Forum Index » General Lightweight Backpacking Discussion » Backpacker mag gear issue


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Nick Gatel
(ngatel) - MLife

Locale: Southern California
Re: Re: Re: Re: Re: Backpacker mag gear issue on 03/02/2010 20:37:10 MST Print View

"I respectfully disagree with that. Backpacker features TONS of trails and I don't see all that many people in the backcountry."

Jack, I haven't read the magazine in decades, so I can't comment on current content. 30+ years ago, it was the mainstay medium with a large ciculation.

Regarding the Skyline, I don't hike it on weekends and during the week I might run into a couple of people at the trailhead, but I usually have the trail to myself. And it has become a trail by usage.

I feel the same way about trail guides too :)

Russell Klopfer
(fluxxball)

Locale: Pittsburgh
Re: Re: Backpacker mag gear issue on 03/02/2010 21:05:15 MST Print View

I'm a fan of the grids they put in there that show the weight, size, features, etc for each item. Nowhere else have I seen such a concise and comprehensive comparison chart. If anyone knows of a better one, please point me in that direction. Otherwise, someone please start the compendium lol It would be infinitely more useful if it were online and sort/search-able instead of in print. blast these infernal anachronisms!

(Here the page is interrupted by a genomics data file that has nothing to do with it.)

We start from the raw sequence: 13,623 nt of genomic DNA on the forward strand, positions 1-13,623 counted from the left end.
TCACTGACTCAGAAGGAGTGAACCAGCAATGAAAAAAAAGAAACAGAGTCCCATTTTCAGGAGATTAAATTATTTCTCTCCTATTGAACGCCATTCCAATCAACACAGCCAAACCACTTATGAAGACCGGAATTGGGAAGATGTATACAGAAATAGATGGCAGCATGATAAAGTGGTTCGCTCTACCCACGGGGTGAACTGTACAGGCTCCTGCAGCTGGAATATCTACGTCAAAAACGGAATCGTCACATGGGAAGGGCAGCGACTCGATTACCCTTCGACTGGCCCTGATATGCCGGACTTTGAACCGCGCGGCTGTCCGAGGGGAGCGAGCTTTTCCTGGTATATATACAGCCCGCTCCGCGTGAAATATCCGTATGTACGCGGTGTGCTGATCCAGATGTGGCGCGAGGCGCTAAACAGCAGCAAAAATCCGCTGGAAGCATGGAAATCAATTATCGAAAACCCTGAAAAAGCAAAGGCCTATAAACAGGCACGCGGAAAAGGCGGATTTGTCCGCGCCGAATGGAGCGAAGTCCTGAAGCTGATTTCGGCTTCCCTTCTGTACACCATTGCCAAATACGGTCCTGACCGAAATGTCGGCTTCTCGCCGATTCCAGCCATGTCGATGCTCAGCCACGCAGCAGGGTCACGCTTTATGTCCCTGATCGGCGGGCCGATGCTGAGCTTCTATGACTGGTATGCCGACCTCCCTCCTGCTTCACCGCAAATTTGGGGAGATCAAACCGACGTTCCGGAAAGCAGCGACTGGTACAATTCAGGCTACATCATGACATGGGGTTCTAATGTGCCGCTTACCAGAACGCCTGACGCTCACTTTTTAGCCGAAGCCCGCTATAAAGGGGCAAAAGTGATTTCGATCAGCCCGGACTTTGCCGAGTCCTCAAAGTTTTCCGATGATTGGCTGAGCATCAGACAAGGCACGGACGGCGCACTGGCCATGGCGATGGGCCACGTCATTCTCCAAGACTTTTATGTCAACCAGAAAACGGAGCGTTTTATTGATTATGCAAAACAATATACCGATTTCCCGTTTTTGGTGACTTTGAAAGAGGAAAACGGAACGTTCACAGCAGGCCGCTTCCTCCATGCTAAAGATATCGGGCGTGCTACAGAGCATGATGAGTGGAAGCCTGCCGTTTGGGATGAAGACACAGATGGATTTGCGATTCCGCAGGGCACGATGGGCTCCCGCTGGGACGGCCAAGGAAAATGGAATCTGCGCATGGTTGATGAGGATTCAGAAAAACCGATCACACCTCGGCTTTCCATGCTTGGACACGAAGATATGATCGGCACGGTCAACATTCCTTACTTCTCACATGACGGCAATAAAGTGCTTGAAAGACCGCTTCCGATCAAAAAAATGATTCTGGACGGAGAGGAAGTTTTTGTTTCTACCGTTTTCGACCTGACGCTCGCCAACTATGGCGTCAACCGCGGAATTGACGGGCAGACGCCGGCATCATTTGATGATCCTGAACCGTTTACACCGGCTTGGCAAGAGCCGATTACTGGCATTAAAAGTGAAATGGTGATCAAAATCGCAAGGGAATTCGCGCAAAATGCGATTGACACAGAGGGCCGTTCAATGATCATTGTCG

Travis Leanna
(T.L.) - MLife

Locale: Wisconsin
Re: Re: Re: Backpacker mag gear issue on 03/02/2010 21:17:47 MST Print View

I agree, except that often they don't specify how they came to some of their weights. For instance, some Tarptents are listed with a number that seems heavy. Without telling you, Backpacker includes the weight of the additional pole(s) for shelters like the Moment and Scarp. So Henry's shelters, at a quick glance through the chart, look heavier than they should--at least without qualification of specs.

In Backpacker:
Moment: 2 pounds 3 ounces
Scarp 1: 3 pounds 8 ounces

In the beginning of their "Chart Notes" for their tents, Backpacker also writes "This number (supplied by the manufacturer) is the minimum weight. It includes rainfly, tent body, and poles (but not stuff sacks or stakes).

The minimum weight for the Moment is NOT over 2 pounds. I wonder how accurate the rest of the specs are...

Edited by T.L. on 03/03/2010 06:07:31 MST.

Michael Cockrell
(CAL-EE-FOR-NIA) - F

Locale: Central Valley, Lodi-Stockton, CA
Re: Backpacker mag-I like on 03/03/2010 15:24:16 MST Print View

Thank you Backpacker mag! I rely on many resources when picking gear. The 50lb packs could be all the gear they are testing. So would be heavier than if they only took "what is absolutely necessary" for a specific trip.

After a review, I then can check the various forums/websites to gather other opinions.

As for ads, if no ads then no t.v. coverage of: Olympics, Versus racing, adventure racing, etc. A mag is not free! Even this forum is sponsored through a business, hoping maybe you'd buy something sometime from their store?